The TDM has the potential to be a good bike for many of today’s riders: sportriders with a taste for something different, posers cruising the boulevards of Paris, Urban Terrorists wheelying away from every stop light, weekend tourers looking to escape urban stress. But will it play in Peoria? Don’t hold your breath. Yamaha has no plans to import the TDM into the U.S. at this time.


Manufacturer: Yamaha
Model: 1996 TDM 850
Price: $12,700
Engine: Liquid-cooled, four stroke vertical twin
Bore x stroke: 89.5 x 67.5 mm
Displacement: 849cc
Compression Ratio: 10.5:1
Carburetion: Mikuni 38/2
Transmission: 5-speed
Wheelbase: 1470 mm
Seat height: 795 mm
Fuel capacity: 20 L
Claimed dry weight: 201 Kg

Price Comparison:

Yamaha TDM 850 – Fl. 20,990 ($12,700)
Honda CBR600F3 – Fl. 22,195 ($13,450)
Suzuki GSXR750 – Fl. 25,999 ($15,750)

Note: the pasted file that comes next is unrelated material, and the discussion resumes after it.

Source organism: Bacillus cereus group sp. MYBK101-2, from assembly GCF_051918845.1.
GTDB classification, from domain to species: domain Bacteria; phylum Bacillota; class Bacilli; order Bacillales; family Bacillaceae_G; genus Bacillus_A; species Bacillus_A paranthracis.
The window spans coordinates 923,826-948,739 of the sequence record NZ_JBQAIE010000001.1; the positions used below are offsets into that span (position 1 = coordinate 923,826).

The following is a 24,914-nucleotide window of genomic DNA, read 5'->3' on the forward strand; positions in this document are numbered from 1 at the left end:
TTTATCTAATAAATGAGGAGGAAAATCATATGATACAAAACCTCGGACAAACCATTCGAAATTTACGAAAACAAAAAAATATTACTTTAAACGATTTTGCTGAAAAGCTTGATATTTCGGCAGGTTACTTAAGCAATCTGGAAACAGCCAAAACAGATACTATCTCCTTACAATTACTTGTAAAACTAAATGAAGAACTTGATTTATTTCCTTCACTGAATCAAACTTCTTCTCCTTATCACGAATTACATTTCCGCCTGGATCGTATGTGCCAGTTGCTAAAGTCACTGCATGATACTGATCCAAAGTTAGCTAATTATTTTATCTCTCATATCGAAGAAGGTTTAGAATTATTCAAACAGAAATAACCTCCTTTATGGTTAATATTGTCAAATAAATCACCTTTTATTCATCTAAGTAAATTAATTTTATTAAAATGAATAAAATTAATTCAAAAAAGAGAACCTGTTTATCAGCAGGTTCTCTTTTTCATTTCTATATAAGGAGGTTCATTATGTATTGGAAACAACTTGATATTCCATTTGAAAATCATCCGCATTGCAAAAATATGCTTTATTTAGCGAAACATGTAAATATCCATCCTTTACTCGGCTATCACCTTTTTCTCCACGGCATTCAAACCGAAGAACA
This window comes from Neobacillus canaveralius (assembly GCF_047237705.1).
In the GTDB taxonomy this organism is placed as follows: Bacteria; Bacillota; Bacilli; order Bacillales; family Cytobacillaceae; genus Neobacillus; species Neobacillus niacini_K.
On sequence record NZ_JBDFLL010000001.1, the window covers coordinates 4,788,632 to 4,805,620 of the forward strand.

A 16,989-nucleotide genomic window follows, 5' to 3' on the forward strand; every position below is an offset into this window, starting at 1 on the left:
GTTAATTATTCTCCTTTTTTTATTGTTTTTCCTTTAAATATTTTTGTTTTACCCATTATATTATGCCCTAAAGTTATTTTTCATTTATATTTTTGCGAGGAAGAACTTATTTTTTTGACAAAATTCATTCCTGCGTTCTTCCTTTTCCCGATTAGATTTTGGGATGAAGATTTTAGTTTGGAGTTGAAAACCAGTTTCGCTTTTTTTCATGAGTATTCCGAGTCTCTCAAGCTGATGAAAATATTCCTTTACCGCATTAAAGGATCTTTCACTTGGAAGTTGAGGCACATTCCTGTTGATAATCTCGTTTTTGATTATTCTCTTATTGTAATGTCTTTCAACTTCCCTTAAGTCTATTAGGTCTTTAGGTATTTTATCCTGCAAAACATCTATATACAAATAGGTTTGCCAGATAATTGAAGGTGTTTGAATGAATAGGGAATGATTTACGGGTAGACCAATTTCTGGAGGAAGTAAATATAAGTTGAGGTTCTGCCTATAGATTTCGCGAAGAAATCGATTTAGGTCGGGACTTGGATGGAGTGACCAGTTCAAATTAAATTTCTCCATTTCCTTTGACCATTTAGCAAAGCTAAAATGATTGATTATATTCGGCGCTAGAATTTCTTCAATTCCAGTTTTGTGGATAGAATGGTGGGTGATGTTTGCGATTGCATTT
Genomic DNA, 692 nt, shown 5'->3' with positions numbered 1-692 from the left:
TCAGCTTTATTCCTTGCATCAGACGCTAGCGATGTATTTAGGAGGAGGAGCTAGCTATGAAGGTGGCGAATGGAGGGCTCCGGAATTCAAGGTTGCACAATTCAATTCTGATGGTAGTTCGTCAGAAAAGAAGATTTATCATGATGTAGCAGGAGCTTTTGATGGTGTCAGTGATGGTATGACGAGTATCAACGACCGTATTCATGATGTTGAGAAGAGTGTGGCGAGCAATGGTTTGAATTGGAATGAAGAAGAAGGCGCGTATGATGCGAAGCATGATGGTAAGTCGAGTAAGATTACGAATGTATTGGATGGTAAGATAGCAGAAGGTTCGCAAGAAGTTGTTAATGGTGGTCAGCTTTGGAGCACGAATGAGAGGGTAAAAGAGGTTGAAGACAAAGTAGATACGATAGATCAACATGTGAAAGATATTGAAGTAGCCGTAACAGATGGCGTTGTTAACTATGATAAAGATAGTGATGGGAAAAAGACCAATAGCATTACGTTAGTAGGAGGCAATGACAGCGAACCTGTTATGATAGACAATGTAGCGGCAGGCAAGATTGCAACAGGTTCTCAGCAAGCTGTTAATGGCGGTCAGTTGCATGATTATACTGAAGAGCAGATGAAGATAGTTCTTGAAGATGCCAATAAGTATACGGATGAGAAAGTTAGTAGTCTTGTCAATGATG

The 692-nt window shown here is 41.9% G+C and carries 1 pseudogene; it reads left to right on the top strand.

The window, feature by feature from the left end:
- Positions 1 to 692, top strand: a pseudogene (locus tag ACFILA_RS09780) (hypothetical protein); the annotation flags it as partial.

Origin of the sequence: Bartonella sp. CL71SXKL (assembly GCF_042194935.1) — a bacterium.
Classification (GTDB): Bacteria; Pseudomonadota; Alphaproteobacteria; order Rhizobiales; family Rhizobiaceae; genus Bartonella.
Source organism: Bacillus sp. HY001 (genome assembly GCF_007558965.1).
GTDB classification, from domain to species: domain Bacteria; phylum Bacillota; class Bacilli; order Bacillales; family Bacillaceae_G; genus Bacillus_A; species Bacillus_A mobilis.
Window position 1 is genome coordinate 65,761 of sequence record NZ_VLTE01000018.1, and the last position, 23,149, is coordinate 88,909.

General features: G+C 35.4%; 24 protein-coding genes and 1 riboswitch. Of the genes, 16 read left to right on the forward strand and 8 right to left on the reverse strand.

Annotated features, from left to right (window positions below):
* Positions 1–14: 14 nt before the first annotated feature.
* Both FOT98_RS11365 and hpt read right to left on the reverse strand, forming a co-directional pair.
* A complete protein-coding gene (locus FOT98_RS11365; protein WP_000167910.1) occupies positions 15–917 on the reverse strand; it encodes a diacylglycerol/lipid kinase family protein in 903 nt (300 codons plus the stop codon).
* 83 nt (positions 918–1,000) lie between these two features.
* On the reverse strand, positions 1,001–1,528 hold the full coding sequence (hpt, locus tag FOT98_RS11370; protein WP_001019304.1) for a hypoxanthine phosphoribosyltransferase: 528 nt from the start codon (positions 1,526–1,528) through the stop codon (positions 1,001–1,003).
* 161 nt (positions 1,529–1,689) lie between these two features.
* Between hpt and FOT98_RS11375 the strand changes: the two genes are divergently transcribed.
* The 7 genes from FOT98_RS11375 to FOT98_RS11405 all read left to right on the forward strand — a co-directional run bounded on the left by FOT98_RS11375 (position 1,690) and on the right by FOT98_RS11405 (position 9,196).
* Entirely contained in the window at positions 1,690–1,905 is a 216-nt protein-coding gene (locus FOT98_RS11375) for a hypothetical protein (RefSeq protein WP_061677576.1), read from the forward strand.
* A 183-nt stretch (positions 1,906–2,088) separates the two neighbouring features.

Troy Siahaan
Troy Siahaan

Troy's been riding motorcycles and writing about them since 2006, getting his start at Rider Magazine. From there, he moved to Sport Rider Magazine before finally landing at in 2011. A lifelong gearhead who didn't fully immerse himself in motorcycles until his teenage years, Troy's interests have always been in technology, performance, and going fast. Naturally, racing was the perfect avenue to combine all three. Troy has been racing nearly as long as he's been riding and has competed at the AMA national level. He's also won multiple club races throughout the country, culminating in a Utah Sport Bike Association championship in 2011. He has been invited as a guest instructor for the Yamaha Champions Riding School, and when he's not out riding, he's either wrenching on bikes or watching MotoGP.

More by Troy Siahaan

Join the conversation
3 of 6 comments
  • Jon Jones Jon Jones on Apr 10, 2017

    I remember these had heavy, crunchy shifting. Still, ahead of its time, indeed.

    • Andrew Horton Andrew Horton on Apr 12, 2017

      Gearbox is agricultural at low revs, but gets better at high revs. Bit like an undercut race box actually.

  • Meaty Midrange Meaty Midrange on Apr 12, 2017

    It's styling has certainly aged well. Yamaha should offer that paint scheme on a few new bikes.